Google’s New (Local) Comparison Ads

Google tried a mortgage marketplace in the UK last year as a test drive for a range of things (Merchant Search). The theory at the time was that Google was trying to develop a separate marketplace for SMB advertisers. It then introduced (only in two markets so far) Local Listing Ads for SMBs (using call tracking with Google Voice). And now it’s launching AdWords Comparison Ads, starting with mortgages.

This is very interesting on several levels and it may appeal to both large and small advertisers. According to the Google AdWords Blog:

Comparison Ads is part of our continuing effort to make ads more relevant and useful to our users and to help you, our advertisers, reach the people who are most interested in your products and services.

AdWords uses a host of targeting and relevancy signals to determine the best ads for each query. However, sometimes a user’s query doesn’t provide enough information for us to confidently predict what they want. Take, for example, users who search for “mortgage.” Do they want a new home loan or a refinance? Do they want a fixed rate or an adjustable rate loan? Comparison Ads improves the ad experience on by letting users specify exactly what they are looking for and helping them quickly compare relevant offers side by side.

With Comparison Ads, you can also target your offers at a more granular level, leading to more valuable, qualified leads. To see how it works, let’s use our mortgage example. Users searching for “mortgage” on may see a promotion from Comparison Ads prompting them to select the type of loan they are looking for and to compare various rates.

So a search for “mortgage” triggers the ad at the top of search results. Users then click into a marketplace or screen of side-by-side offers, in this case mortgage rates and lenders:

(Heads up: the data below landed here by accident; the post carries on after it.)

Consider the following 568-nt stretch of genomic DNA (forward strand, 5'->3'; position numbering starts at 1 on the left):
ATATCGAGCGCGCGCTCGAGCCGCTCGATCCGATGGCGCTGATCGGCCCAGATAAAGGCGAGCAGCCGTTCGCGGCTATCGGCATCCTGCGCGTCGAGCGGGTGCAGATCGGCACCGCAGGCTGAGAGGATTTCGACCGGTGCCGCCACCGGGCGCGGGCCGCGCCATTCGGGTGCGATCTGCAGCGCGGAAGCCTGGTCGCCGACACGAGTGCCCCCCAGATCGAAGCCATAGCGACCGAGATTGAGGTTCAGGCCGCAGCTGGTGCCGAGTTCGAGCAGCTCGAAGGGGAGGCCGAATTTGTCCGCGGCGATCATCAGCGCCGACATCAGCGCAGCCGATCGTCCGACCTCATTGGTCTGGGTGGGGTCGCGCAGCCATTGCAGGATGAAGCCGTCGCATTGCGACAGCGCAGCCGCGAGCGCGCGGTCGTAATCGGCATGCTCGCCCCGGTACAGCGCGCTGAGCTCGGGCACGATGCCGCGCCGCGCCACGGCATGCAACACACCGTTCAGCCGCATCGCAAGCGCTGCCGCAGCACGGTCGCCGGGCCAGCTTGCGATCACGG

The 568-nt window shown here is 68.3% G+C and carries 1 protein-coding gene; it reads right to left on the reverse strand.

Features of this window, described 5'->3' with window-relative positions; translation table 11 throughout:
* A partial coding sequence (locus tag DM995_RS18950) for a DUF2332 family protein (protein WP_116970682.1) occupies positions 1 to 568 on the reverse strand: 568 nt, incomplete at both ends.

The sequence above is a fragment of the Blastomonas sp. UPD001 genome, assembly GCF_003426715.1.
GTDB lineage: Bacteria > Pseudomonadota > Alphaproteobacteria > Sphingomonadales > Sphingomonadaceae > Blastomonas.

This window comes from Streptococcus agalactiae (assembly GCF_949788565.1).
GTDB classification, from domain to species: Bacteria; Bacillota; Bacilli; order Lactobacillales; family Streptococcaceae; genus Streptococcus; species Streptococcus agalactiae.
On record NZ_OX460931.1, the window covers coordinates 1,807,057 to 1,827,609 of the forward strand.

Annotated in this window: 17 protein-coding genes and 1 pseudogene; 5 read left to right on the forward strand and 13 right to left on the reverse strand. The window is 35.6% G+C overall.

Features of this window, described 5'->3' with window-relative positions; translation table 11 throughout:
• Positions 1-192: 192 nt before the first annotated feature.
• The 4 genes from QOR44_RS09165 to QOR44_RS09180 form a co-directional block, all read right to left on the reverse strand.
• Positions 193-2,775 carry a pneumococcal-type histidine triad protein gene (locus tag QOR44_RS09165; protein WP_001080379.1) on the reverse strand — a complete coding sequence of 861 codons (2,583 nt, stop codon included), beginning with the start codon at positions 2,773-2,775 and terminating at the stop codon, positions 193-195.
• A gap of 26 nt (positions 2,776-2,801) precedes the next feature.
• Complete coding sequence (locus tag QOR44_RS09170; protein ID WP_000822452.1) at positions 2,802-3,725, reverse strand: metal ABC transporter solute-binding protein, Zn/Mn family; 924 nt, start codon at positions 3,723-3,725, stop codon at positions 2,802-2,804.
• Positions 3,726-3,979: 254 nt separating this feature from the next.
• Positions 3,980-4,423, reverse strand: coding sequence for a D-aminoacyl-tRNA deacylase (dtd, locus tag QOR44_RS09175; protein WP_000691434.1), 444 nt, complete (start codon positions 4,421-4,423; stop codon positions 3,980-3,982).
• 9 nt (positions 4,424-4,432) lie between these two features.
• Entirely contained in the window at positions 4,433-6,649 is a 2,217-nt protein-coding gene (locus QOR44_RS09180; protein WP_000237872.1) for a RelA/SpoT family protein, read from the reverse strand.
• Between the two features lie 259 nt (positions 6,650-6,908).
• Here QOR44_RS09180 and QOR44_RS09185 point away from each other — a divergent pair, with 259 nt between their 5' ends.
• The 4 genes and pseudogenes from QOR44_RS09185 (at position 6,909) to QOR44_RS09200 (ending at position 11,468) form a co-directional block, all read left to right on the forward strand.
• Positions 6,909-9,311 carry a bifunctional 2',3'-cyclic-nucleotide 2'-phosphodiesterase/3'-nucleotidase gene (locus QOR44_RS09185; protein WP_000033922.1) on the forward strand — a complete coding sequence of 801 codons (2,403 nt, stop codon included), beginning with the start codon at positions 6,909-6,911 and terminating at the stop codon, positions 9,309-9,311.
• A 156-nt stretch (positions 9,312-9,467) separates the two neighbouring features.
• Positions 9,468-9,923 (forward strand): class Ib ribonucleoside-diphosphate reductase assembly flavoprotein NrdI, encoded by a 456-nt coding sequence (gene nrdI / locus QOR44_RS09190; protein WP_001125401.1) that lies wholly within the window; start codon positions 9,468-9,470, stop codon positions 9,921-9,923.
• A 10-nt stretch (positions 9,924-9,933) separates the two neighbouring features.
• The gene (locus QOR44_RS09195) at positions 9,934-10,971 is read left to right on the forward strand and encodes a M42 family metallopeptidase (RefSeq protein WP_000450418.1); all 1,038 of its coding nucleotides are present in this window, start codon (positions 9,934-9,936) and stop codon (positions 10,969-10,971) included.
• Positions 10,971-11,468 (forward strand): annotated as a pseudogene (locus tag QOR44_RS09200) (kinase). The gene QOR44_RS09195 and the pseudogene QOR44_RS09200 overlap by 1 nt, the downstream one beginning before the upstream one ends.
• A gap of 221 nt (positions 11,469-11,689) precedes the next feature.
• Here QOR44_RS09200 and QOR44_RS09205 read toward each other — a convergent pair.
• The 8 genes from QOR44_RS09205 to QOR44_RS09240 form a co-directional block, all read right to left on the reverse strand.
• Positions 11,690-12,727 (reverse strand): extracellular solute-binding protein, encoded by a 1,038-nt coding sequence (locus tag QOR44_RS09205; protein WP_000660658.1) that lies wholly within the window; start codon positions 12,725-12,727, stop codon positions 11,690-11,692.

Picture 17

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You fill out the fields in the left column and the data adjust according to the values (the lenders are locally relevant). If you click on one of the buttons to “request a quote” you see this form:

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You plug in your information and, viola, you receive this confirmation:

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Danny Sullivan has an explanation of how the lead delivery works:

Ads are sold on a cost-per-lead basis. When someone clicks to receive a quote, the advertiser is forwarded the information and billed. The advertiser also receives no personal information about the person. In fact, they don’t even get the person’s real phone number. Google provides a temporary bridging number that connects the advertiser to the customer. After that, it’s up to the customer to provide their own “real” number if they want follow-up, Fox said.

Indeed, the model is cost-per-action or cost-per-lead. Google has had CPA ads for some time but these ads are slightly different in that they’re delivering one-to-one leads. Certainly I can contact multiple lenders but Google isn’t selling leads to multiple lenders as some CPA marketplaces do. And the bids/prices that sellers will pay will be significantly more than what they’d pay for a click. 

As mentioned this begins with mortgages but will grow and extend to other verticals and segments. Think ServiceMagic advertisers, auto dealers and so on. The lead-gen businesses based verticals out there might have reason for concern. 

What do you think? How do you think this will play out and what categories do you think Google will move into?


5 Responses to “Google’s New (Local) Comparison Ads”

  1. Google's New (Local) Comparison Ads « Screenwerk — Affiliates Insider: Showing You The Insides Says:

    […] here: Google's New (Local) Comparison Ads « Screenwerk Share and […]

  2. atar Says:

    nice,, wanna try it..

  3. Google’s New (Local) Comparison Ads « Business News Says:

    […] is very interesting on several levels and it may appeal to bothSource: Screenwerk RSS Feed Posted by simonusca25 Filed in Uncategorized Leave a Comment […]

  4. More CPA Action from Google « Screenwerk Says:

    […] Apparently the advertiser will pay a maxium CPC price for the lead submission. This is another version of what Google previously showed with AdWords Comparison Ads: […]

  5. Buck Kozlik Says:

    Website Monetization – Turn Web Traffic Into Money

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